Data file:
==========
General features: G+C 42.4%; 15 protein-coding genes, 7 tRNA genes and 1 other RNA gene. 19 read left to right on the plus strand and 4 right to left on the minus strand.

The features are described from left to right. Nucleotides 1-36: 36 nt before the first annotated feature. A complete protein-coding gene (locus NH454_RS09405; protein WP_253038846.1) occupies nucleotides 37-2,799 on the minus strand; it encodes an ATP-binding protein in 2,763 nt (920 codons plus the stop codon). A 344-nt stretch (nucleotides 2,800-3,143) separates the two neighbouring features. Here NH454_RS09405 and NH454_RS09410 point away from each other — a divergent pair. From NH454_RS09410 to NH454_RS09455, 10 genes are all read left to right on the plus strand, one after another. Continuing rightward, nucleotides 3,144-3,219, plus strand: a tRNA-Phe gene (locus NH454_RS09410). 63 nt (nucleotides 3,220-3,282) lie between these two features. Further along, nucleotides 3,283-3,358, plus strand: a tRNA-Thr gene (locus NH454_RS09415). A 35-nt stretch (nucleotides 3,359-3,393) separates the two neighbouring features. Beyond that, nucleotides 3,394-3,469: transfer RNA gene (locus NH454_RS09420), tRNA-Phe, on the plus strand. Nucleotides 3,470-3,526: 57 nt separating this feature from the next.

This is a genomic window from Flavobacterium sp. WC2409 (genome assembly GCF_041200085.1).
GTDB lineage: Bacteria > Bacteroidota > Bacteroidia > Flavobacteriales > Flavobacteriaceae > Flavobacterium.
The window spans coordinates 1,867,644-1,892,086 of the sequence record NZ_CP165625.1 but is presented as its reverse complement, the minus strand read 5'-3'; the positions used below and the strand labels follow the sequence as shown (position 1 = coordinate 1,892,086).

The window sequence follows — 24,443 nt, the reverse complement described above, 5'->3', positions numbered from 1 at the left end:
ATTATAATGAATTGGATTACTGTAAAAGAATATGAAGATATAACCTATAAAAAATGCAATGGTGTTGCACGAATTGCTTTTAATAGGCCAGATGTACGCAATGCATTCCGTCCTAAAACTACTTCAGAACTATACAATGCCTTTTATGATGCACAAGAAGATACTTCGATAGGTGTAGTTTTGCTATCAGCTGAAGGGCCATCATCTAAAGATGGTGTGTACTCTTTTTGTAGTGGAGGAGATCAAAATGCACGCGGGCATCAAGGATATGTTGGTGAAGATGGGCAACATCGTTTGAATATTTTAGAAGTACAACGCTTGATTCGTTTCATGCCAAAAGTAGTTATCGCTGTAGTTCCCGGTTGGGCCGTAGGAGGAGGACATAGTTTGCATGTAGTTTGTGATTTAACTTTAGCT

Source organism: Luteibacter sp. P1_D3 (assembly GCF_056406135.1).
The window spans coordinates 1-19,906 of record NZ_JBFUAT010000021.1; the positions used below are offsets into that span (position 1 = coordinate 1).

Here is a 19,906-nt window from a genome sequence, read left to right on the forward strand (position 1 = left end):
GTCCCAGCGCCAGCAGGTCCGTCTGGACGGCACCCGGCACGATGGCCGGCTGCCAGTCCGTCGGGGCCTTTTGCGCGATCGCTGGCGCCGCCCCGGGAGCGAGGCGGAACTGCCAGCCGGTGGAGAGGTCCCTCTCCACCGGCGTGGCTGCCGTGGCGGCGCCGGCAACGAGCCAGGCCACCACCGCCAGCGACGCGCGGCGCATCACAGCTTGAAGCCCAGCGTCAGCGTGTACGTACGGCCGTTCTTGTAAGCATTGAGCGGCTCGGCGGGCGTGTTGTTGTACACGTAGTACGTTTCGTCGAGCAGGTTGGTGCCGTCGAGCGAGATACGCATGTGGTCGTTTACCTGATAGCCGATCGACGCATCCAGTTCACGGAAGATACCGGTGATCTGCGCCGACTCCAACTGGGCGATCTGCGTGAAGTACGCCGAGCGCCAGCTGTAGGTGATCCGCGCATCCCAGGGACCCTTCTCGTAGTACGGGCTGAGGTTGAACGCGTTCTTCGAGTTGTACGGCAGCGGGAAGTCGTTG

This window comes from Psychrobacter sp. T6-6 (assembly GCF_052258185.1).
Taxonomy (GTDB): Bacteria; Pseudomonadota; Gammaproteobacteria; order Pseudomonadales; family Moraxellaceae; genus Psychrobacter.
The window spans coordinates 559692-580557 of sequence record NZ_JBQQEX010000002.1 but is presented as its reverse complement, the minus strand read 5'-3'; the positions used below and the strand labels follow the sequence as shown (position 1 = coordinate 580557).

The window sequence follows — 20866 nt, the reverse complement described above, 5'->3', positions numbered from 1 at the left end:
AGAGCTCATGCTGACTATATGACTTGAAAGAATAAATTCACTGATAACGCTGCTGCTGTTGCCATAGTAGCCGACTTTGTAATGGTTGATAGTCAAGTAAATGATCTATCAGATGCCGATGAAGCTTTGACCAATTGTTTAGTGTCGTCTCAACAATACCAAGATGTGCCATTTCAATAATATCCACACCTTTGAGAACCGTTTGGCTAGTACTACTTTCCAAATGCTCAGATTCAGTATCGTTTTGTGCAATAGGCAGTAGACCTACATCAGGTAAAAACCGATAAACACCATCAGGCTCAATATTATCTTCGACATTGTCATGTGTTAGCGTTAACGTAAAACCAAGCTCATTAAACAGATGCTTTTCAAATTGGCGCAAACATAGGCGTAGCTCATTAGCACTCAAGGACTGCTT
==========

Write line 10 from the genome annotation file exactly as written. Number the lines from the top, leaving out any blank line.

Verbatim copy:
Here is a 19,906-nt window from a genome sequence, read left to right on the forward strand (position 1 = left end):